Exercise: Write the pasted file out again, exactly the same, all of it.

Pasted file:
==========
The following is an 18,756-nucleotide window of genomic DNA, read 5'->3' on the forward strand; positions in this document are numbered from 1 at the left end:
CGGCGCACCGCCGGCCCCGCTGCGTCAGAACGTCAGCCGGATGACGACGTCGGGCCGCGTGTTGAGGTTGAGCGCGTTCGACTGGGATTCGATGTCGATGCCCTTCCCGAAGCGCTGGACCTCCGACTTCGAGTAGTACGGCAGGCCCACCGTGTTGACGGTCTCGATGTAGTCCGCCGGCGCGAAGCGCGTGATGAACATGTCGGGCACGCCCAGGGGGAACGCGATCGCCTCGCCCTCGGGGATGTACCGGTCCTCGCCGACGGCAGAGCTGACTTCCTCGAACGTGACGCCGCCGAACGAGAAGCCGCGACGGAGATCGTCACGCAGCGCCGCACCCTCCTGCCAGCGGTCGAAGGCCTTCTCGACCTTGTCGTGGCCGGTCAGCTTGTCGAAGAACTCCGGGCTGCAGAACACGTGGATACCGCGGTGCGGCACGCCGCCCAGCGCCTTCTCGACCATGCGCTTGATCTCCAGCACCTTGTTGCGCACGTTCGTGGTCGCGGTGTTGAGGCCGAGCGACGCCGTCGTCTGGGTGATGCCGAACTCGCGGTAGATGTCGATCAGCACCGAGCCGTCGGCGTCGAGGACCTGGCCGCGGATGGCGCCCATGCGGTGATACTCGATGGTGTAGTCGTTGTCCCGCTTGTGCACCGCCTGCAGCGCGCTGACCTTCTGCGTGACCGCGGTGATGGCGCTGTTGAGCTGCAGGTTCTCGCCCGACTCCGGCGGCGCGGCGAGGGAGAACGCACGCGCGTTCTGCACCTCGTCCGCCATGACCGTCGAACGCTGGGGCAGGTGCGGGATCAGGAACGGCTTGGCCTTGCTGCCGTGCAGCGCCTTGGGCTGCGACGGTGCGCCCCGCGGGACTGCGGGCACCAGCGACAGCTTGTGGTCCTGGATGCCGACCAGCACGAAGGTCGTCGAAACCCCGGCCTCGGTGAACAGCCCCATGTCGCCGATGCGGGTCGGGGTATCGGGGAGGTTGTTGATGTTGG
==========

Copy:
The following is an 18,756-nucleotide window of genomic DNA, read 5'->3' on the forward strand; positions in this document are numbered from 1 at the left end:
CGGCGCACCGCCGGCCCCGCTGCGTCAGAACGTCAGCCGGATGACGACGTCGGGCCGCGTGTTGAGGTTGAGCGCGTTCGACTGGGATTCGATGTCGATGCCCTTCCCGAAGCGCTGGACCTCCGACTTCGAGTAGTACGGCAGGCCCACCGTGTTGACGGTCTCGATGTAGTCCGCCGGCGCGAAGCGCGTGATGAACATGTCGGGCACGCCCAGGGGGAACGCGATCGCCTCGCCCTCGGGGATGTACCGGTCCTCGCCGACGGCAGAGCTGACTTCCTCGAACGTGACGCCGCCGAACGAGAAGCCGCGACGGAGATCGTCACGCAGCGCCGCACCCTCCTGCCAGCGGTCGAAGGCCTTCTCGACCTTGTCGTGGCCGGTCAGCTTGTCGAAGAACTCCGGGCTGCAGAACACGTGGATACCGCGGTGCGGCACGCCGCCCAGCGCCTTCTCGACCATGCGCTTGATCTCCAGCACCTTGTTGCGCACGTTCGTGGTCGCGGTGTTGAGGCCGAGCGACGCCGTCGTCTGGGTGATGCCGAACTCGCGGTAGATGTCGATCAGCACCGAGCCGTCGGCGTCGAGGACCTGGCCGCGGATGGCGCCCATGCGGTGATACTCGATGGTGTAGTCGTTGTCCCGCTTGTGCACCGCCTGCAGCGCGCTGACCTTCTGCGTGACCGCGGTGATGGCGCTGTTGAGCTGCAGGTTCTCGCCCGACTCCGGCGGCGCGGCGAGGGAGAACGCACGCGCGTTCTGCACCTCGTCCGCCATGACCGTCGAACGCTGGGGCAGGTGCGGGATCAGGAACGGCTTGGCCTTGCTGCCGTGCAGCGCCTTGGGCTGCGACGGTGCGCCCCGCGGGACTGCGGGCACCAGCGACAGCTTGTGGTCCTGGATGCCGACCAGCACGAAGGTCGTCGAAACCCCGGCCTCGGTGAACAGCCCCATGTCGCCGATGCGGGTCGGGGTATCGGGGAGGTTGTTGATGTTGG